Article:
Captain Hugh Mulzac
Betsy Graves Reyneau
Oil on canvas, c.1946
National Portrait Gallery
In 1942, against overwhelming odds, Captain Hugh Mulzac became the first African American merchant marine naval officer to command an integrated crew during World War II. Born on St. Vincent Island, British West Indies, Mulzac entered the Swansea Nautical College in South Wales to prepare for a seaman's career while in his twenties. He became an American citizen in 1918, and continued his training at the Shipping Board in New York. He earned his captain's rating in the merchant marine in 1920, but racial prejudice denied him the right to command a ship. He sailed instead as a mate, working his way up through the ranks to chief cook.
Later Mulzac was offered the command of a ship with an all-black crew. He refused, declaring that "under no circumstances will I command a Jim Crow vessel." Twenty-two years passed before Mulzac would again receive an offer to command a naval ship. During World War II, his demand for an integrated crew was finally met, and he was put in command of the S.S. Booker T. Washington. With its crew of eighteen nationalities, the Booker T. Washington made twenty-two round-trip voyages in five years and carried 18,000 troops to Europe and the Pacific. On the day his ship was launched, Mulzac recalled, "Everything I ever was, stood for, fought for, dreamed of, came into focus that day. . . . The concrete evidence of the achievement gives one's strivings legitimacy, proves that the ambitions were valid, the struggle worthwhile. Being prevented for those twenty-four years from doing the work for which I was trained had robbed life of its most essential meaning. Now at last I could use my training and capabilities fully. It was like being born anew."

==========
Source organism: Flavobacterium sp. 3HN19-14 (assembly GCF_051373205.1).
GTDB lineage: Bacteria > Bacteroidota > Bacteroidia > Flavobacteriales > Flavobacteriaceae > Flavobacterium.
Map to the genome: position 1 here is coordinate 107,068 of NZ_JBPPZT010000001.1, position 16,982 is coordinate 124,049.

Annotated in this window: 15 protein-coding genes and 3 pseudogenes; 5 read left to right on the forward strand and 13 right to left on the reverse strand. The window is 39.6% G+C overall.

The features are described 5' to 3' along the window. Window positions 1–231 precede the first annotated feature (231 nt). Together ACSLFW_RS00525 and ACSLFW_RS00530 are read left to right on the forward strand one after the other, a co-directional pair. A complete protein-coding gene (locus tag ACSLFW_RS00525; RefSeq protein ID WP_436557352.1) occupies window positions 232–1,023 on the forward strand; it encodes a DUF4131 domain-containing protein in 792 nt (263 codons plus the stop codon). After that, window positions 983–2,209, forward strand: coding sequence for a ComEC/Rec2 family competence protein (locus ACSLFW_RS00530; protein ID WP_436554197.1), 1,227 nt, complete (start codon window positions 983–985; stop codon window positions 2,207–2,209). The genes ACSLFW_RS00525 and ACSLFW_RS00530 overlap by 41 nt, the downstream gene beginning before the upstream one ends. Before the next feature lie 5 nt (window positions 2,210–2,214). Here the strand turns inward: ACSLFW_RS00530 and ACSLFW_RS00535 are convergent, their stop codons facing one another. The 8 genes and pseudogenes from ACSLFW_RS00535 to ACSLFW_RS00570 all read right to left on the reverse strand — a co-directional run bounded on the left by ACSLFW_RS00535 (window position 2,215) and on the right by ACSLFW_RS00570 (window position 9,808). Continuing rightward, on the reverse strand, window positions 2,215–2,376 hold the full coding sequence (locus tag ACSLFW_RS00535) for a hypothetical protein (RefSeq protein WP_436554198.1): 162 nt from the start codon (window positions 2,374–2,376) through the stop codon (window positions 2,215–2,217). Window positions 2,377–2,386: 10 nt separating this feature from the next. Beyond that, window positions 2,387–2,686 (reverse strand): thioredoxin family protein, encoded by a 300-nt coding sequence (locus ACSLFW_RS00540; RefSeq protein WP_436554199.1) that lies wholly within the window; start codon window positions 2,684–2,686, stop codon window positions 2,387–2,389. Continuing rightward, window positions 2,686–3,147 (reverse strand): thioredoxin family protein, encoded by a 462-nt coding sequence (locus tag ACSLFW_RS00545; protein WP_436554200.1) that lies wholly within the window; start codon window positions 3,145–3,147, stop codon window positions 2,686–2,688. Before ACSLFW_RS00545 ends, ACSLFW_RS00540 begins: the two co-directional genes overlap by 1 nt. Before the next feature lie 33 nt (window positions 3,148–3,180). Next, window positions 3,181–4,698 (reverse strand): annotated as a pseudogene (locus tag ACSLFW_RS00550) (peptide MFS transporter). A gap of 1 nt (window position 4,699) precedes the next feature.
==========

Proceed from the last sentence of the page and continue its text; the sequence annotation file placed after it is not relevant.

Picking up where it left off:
The Booker T. Washington was turned back over to the Maritime Commission in 1947. Despite his many years of service, Mulzac was never again given a similar assignment.